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Two Adventure Athletes Go Crossing Ellesmere Island » Explorersweb

Canadian adventure athletes Ray Zahab and Kevin Vallely depart today for the far north of Canada for an unassisted south-north crossing of Ellesmere Island. They start in Grise Fiord, the Inuit hamlet of over 100 people on the south coast, and end at the military base of Alert on the north coast. The 1,100km ski across Canada’s northernmost island is expected to take 40-50 days.

Grise Fiord, Ellesmere Island: their starting point. Photo: Jerry Kobalenko

Zahab has already run more than 17,000 km across the deserts of the world and transported to Baffin Island, Lake Baikal and Antarctica. Vallely is a long-time partner of Zahab. The duo snowshoeed in 2009 from Hercules Inlet to the South Pole with Richard Weber. They also teamed up in Siberia.

Zahab’s plan to cross Ellesmere was delayed for a few years due to COVID. Non-essential Southerners could not travel to Nunavut Territory during this time. But from his home outside of Ottawa, the restless Zahab continued to train by running, snowshoeing and cross-country skiing every day.

Vallely, who runs an architecture business, has previously skied the 1,860km Iditarod Trail in Alaska, hiked the West Coast Trail on Vancouver Island in record time, and retraced an ice-biking trip from 2,000 km in the Klondike era during the Alaskan winter.

Vallely prepares 50 days of food at Zahab. Photo: Ray Zahab

Previous Ellesmere crossings

Two teams have already skied the full length of Ellesmere Island. In 1990, John Dunn led a team of four on a 96-day, 1,250 km crossing from Cape Aldrich, the northernmost point in Canada, to King Edward Point, the southernmost point in Ellesmere. Dunn and company dropped two supply caches on their flight north. They then skied a route that snaked largely through the ice caps and pack ice of eastern Ellesmere.

Two years later, Canadian Bernard Voyer and two others skied 1,000km north of Ellesmere to Grise Fiord for 65 days, but they too relied on supply caches.

The route of the 1990 Ellesmere Island Expedition. Photo: John Dunn

Zahab and Vallely take a more earthly route than Dunn’s. They will avoid the mountainous east coast, with its ice caps and fjords, in favor of low passes in the western and central part of the island.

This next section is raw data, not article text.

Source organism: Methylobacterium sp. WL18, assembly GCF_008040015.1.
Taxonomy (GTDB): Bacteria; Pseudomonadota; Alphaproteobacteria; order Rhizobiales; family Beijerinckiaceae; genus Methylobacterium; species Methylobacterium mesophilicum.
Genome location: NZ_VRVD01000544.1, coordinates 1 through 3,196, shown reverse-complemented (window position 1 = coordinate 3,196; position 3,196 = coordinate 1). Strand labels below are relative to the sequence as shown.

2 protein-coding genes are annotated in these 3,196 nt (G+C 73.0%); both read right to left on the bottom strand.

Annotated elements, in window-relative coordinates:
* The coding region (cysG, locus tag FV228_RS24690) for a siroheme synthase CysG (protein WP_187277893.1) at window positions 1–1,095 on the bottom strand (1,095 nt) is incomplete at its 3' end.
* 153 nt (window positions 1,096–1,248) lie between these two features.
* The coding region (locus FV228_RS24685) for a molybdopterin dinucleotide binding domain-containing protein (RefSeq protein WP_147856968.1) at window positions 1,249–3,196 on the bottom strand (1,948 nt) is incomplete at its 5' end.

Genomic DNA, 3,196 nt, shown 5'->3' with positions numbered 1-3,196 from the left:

Hard snow and headwind

Their route should provide good hard snow for fast sledding. In the polar regions, the wind and the cold transform the powder snow into a hard surface on which a sled slides without sinking. Yet they are skiing against the prevailing wind. They also depart earlier than previous expeditions, and the friction of the cold snow will make pulling the sleds more difficult.

Greely Fiord, Ellesmere Island, along the duo route. Photo: Jerry Kobalenko

For the first two weeks, a film crew, including Arctic traveler Caroline Cote and Grise Fiord outfitter Terry Noah, will follow the two Canadians. The crew will then return to town. In keeping with the expedition’s self-contained status, Zahab and Vallely will not receive any support from the film crew or resupply along the way.

The approximately 1,100 km route from Grise Fjord in the south to Alert in the north. Picture: Ray Zahab

Rather than a more common fiberglass or carbon/Kevlar pulka, the pair will use a bespoke ultralight polyethylene sled. They will carry around 80-85kg each, including large portable power stations to charge their camera gear and communication devices.

Polar Bear Precautions

Although encounters with polar bears are still possible in the Far North, much of their journey is inland, where an encounter is less likely. Nevertheless, Zahab and Valley will take the usual precautions – a bear alarm fence and firearms.

Traveling mainly on skis and on foot when the hard snow permits, the duo will strive to cover 30 km a day.

Zahab with a smaller version of his lightweight custom sled, on Baffin Island. Photo: Natalia Gubareva

About the Author

Ash Routine

Ash Routine

Ash is an outdoor and adventure writer from the UK. His lyrics have featured in global media such as The Guardian, Outside Magazine and Red Bull. He works as a public health scientist by day and writes about the outdoors in his spare time. Ash’s areas of expertise are polar expeditions, mountaineering and adventure travel. For vacations, Ash enjoys doing independent sledding expeditions.

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